|Europe I 2002
|Micro services: Reaching into the Heart of Eastern Europe
|Joseph D. Marmion
|Vice President of Sales-EMEA
|Commworks, a 3Com Company
The liberalization of telecommunications, both in Western Europe and Eastern Europe and CIS, has brought with it increasingly competitive markets. In the near future, subscribers in any of these countries might find themselves targeted by, or procuring services from, providers in any European country. In this environment, basic services that everyone offers (caller ID, Voice mail.) give no competitive advantage to the provider. Specifically tailored micro services, however, which are possible with newer “soft switch” systems, will give providers powerful revenue-generating tools.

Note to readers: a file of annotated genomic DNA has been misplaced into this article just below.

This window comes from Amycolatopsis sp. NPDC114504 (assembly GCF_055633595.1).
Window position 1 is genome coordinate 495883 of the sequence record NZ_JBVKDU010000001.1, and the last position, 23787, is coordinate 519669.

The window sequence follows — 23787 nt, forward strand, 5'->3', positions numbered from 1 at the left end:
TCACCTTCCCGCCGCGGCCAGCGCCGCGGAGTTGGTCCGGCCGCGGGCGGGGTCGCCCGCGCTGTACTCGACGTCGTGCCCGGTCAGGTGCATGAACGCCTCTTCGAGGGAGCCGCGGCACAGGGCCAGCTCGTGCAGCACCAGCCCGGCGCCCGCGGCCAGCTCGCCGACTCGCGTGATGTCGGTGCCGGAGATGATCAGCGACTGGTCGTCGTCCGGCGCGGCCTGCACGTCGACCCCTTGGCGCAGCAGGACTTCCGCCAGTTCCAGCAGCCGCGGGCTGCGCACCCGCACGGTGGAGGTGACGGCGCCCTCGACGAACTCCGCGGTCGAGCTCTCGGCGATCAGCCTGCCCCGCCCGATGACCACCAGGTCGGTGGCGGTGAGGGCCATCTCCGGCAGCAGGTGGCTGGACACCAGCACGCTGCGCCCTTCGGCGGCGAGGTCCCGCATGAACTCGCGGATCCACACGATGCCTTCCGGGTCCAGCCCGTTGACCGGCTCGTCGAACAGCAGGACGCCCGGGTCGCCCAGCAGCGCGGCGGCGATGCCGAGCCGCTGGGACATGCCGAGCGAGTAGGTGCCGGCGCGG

Few people would say that telecommunications liberalization across Europe has been quick and easy and that all the obstacles have been overcome. In many respects, the difficulties encountered are common to both Western and Eastern Europe. While progress is slower than anticipated, both regions are opening up their telecom markets and it is inevitable that the two markets will blur and merge. This merging may eventually mean that a consumer living in, say, Hungary will one day be able to select a service provider or telecom service from anywhere in Eastern, Western or Central Europe – or beyond. In Western Europe it is generally thought that voice and data communication will eventually be based entirely on Internet Protocol (IP). Indeed, the build-out of these next-generation networks is already underway. If the trend of Western European investment in Eastern European telecommunications continues, bringing with it new ideas and technological innovation, then it could be that in the future all European telecommunications will be IP-based. As liberalization continues in Eastern Europe and as IP networks become more widespread competition amongst service providers will undoubtedly increase. While this is great news for consumers who will be inundated with choice, service providers will need to differentiate themselves by identifying services that customers truly value, and increasingly these will require custom-built development. In Western Europe liberalization has led to a leaner, more competitive, brave new telecom world that has quickly revealed a new market-survival truth: innovative value-added services in both the wire line and wireless worlds will supplant bandwidth muscle as the driving factor behind success or failure. As a result, a new class of customized, targeted communications, known as ‘micro services’, will drive the market over the next decade, changing the way business gets done, the way individuals interact with their communications services, and the way carriers create and roll out new offerings. ‘Macro’ Services No Longer Differentiate Europe has seen baseline ‘macro” services – such as call waiting, caller identification, three-way calling and voice mail – that target the masses flourish, presenting service providers with additional revenue sources. However, the more mainstream these ‘macro’ services become, the more trouble consumers have telling the difference between one carrier and the next. The call waiting service available from the incumbent carrier sounds and costs about the same as the call waiting service offered by the new market entrant, which is not much different to the service provided by the wireless carrier. This fact greatly and obviously diminishes both customer loyalty to a carrier and the revenue potential that a customer offers. The repercussion of this for carriers in Western Europe has been the need to think and move in another direction – from widespread and generic services to target and specific ‘micro services’. Micro services Defined Micro services are by definition custom IP-based services offered by wire line and wireless carriers to meet the needs of specific market segments. By identifying smaller, more narrowly defined demographic or geographic groups – ‘communities of common interests’ – carriers, third parties and vendors can create customized micro services that can be quickly and economically ‘macro’ service can capitalise on a micro services approach by creating virtual focus groups and test beds within their user bases. A micro services approach makes it easy and economical to roll out a new service to a segment of the customer base and test its staying power. If it is a hit, the carrier can roll out the service to a larger group. If it is a miss, it is much easier to phase it out. This is in stark contrast to the investment and restrictions of “en masse” new service roll outs dictated by the public switched telephone network (PSTN). Business First Business or enterprise customers are the most likely targets for initial micro service offerings, because they are always on the hunt for tools to improve efficiency, productivity and profitability. In fact, though still in their infancy, several business-focused micro services are already available in Western Europe. These deployments include applications that provide: phone service integrated with access to corporate databases; virtual calling circles of parties within and outside a company set up on a permanent, temporary or one-time basis; ‘on-the-fly’ conference calling; presence-based call treatments (also known as ‘polite calling’) and to some extent, unified messaging. These technologies are new, but early adopters are already proving their worth by deploying the services and creating the foundations for subscriber growth and customer loyalty. Through these early commercial deployments, carriers are also gaining experience and understanding about how to build reliable, scalable services with the characteristics that keep customers coming back for more. To illustrate how a micro service can solve a problem for a particular ‘community of interest’ it is useful to look at a business scenario that could be found in any part of the world. Consultant time-logging application A firm of consultants wants to track all contact with their clients, whether incoming or outgoing, so that the billing of a consultant’s time can be accurately invoiced to their clients. The consultants however are increasingly mobile and are using their mobile phones as often as their desk phones to make and receive calls. “In Western Europe it is generally thought that voice and data communication will eventually be based entirely on Internet Protocol (IP). Indeed, the build-out of these next-generation networks is already underway.” The service provider’s micro service solution is to provide a call logging application combined with a database query, Web POP and Interactive Voice Response (IVR) server that allows incoming and outgoing calls to clients to be logged. For outgoing calls, the consultants have short code dialling programmed into their desk and mobile phones that takes them to the IVR server. The consultant is then prompted by the IVR server for the client to be called. Incoming calls are based on a ‘one number’ service hosted by the service provider. The consultants never give out the actual numbers of their mobile phones, but instead have a ‘find me/follow me’ service which allows them to tell the systems in which order to try their various phones, and if they cannot be contacted by phone, to send the call to voicemail. The one number service automatically checks incoming calls and compares the number with the client database. If there is a match, the call duration is logged against the client. If there is no match the system prompts the consultant to identify the client. While this is a simple description it emphasizes how micro services can be used to provide a customized service and solution to a specific business need. The micro services approach has the potential to drive innovation in the telecom space, opening new doors for revenue generation. Potential microservices include: o IP intercom – Provides users with the ability to access their ‘buddy list’ from a handheld device such as a phone or PDA and communicates with others in real time; o Conference-on-the-fly – Enables users to have a sidebar conversation with other individuals while attending a conference call, whether or not the other users are participating in the conference call; and, o Instant video streaming – Provides users with the ability to stream video to and from their handheld device (such as a phone or PDA). Soft switch – The Heart of Next-Generation Service Provision The IP-centric nature of next-generation networks, and the critical role of the soft switch in these networks are two key factors in making this microservices approach a reality. In the legacy PSTN, Class 4 and Class 5 switches were responsible for a multitude of functions: call control, call processing, signalling, applications and services. All of these functions were locked inside a single monolithic platform. Service development and creation in the circuit-switched environment were time consuming, costly and risky. The soft switch changes that by providing a logical deconstruction of the traditional PSTN switch. Decoupling, or separating, the media processing functions from call control, signalling and applications allows for more openness and creativity in the carrier’s network. This new network architecture is divided into three tiers: Tier 1 is the call control layer, where media gateways accommodate traffic from a variety of access media – including wired, wireless, narrowband and broadband. Tier 2 bridges different signalling and call control protocols, enabling service providers to integrate PSTN and IP networks, and to seamlessly integrate traffic from networks using disparate protocols. Tier 3 focuses on application and service creation, providing an open environment for interconnection of application servers that enable rapid service customisation and deployment; this greatly simplifies the targeting of small, medium and even large groups of customers. “The mircoservices approach has the potential to drive innovation in the telecom space, opening new doors for revenue generation”. None of the functions of the soft switch are new, but they bring open standards-based distributed network architecture to telephony. This ‘openness’ promises not only reduced cost but also increased ability to create innovative new services that harness Internet-style creativity. This liberates service providers from the ‘lock-in’ of proprietary technology where historically they have had to go back to the original vendor in order to add any services. In these next-generation networks the service developers can work with open application programming interfaces (APIs), enabling a greater population of software programmers to be engaged either directly, or through third-party developers. It is the deployment of a soft switch framework within the IP network that actually enables carriers to rapidly create applications in a microservices scenario. Widely acknowledged as fundamental to next-generation networks, the soft switch performs intelligent call handling between IP devices and integrates with the PSTN through media gateways, as represented by Figure 2 below. “IP intercom provides users with the ability to access their ‘buddy list’ from a handheld device such as a phone or PDA and communicate with others in real time.” Conclusion As service providers in Western Europe continue to migrate to IP-based networks the reality of microservices will come to the fore. Customers will experience a whole new level of control previously impossible in the circuit-switched system, while carriers will be able to differentiate themselves via flexible service creation that provides cost savings and targeted revenue sources. As liberalization gathers momentum in Eastern Europe, encouraging a more competitive telecom marketplace, there will be an uptake of next-generation networks. The dawning of this new era across Europe as a whole brings with it exciting new prospects for service creation and revenue generation. Microservices are a taster of what the future will hold for telecommunications. The only questions remaining are : which service providers will have the foresight to make the leap and how long will it take?